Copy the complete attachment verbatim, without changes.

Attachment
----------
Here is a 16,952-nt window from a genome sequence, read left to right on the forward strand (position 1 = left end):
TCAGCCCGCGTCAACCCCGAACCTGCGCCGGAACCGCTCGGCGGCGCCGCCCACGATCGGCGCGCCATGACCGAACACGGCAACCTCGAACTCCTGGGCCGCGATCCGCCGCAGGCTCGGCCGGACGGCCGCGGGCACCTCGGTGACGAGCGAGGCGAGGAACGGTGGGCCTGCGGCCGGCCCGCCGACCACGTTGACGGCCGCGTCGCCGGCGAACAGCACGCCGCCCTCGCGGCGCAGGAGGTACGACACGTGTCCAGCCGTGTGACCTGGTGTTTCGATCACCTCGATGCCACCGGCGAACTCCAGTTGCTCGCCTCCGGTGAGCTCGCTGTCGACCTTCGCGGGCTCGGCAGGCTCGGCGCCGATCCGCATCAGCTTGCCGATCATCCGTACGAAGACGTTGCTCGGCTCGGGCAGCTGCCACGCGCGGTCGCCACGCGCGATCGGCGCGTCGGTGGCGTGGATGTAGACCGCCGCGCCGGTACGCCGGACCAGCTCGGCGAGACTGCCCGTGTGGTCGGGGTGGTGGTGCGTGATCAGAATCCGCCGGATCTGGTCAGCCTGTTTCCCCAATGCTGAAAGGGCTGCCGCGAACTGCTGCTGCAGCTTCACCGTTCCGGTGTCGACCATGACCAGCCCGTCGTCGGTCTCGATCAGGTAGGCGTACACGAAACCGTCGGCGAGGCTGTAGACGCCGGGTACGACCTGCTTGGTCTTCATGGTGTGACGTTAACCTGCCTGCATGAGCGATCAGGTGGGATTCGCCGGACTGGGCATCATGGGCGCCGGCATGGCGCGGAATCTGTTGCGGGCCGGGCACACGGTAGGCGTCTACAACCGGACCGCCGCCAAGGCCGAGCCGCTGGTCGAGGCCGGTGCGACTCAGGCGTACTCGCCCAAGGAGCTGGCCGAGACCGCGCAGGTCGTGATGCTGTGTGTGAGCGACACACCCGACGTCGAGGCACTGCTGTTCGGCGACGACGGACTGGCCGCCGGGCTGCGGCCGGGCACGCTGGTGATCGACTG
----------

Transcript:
Here is a 16,952-nt window from a genome sequence, read left to right on the forward strand (position 1 = left end):
TCAGCCCGCGTCAACCCCGAACCTGCGCCGGAACCGCTCGGCGGCGCCGCCCACGATCGGCGCGCCATGACCGAACACGGCAACCTCGAACTCCTGGGCCGCGATCCGCCGCAGGCTCGGCCGGACGGCCGCGGGCACCTCGGTGACGAGCGAGGCGAGGAACGGTGGGCCTGCGGCCGGCCCGCCGACCACGTTGACGGCCGCGTCGCCGGCGAACAGCACGCCGCCCTCGCGGCGCAGGAGGTACGACACGTGTCCAGCCGTGTGACCTGGTGTTTCGATCACCTCGATGCCACCGGCGAACTCCAGTTGCTCGCCTCCGGTGAGCTCGCTGTCGACCTTCGCGGGCTCGGCAGGCTCGGCGCCGATCCGCATCAGCTTGCCGATCATCCGTACGAAGACGTTGCTCGGCTCGGGCAGCTGCCACGCGCGGTCGCCACGCGCGATCGGCGCGTCGGTGGCGTGGATGTAGACCGCCGCGCCGGTACGCCGGACCAGCTCGGCGAGACTGCCCGTGTGGTCGGGGTGGTGGTGCGTGATCAGAATCCGCCGGATCTGGTCAGCCTGTTTCCCCAATGCTGAAAGGGCTGCCGCGAACTGCTGCTGCAGCTTCACCGTTCCGGTGTCGACCATGACCAGCCCGTCGTCGGTCTCGATCAGGTAGGCGTACACGAAACCGTCGGCGAGGCTGTAGACGCCGGGTACGACCTGCTTGGTCTTCATGGTGTGACGTTAACCTGCCTGCATGAGCGATCAGGTGGGATTCGCCGGACTGGGCATCATGGGCGCCGGCATGGCGCGGAATCTGTTGCGGGCCGGGCACACGGTAGGCGTCTACAACCGGACCGCCGCCAAGGCCGAGCCGCTGGTCGAGGCCGGTGCGACTCAGGCGTACTCGCCCAAGGAGCTGGCCGAGACCGCGCAGGTCGTGATGCTGTGTGTGAGCGACACACCCGACGTCGAGGCACTGCTGTTCGGCGACGACGGACTGGCCGCCGGGCTGCGGCCGGGCACGCTGGTGATCGACTG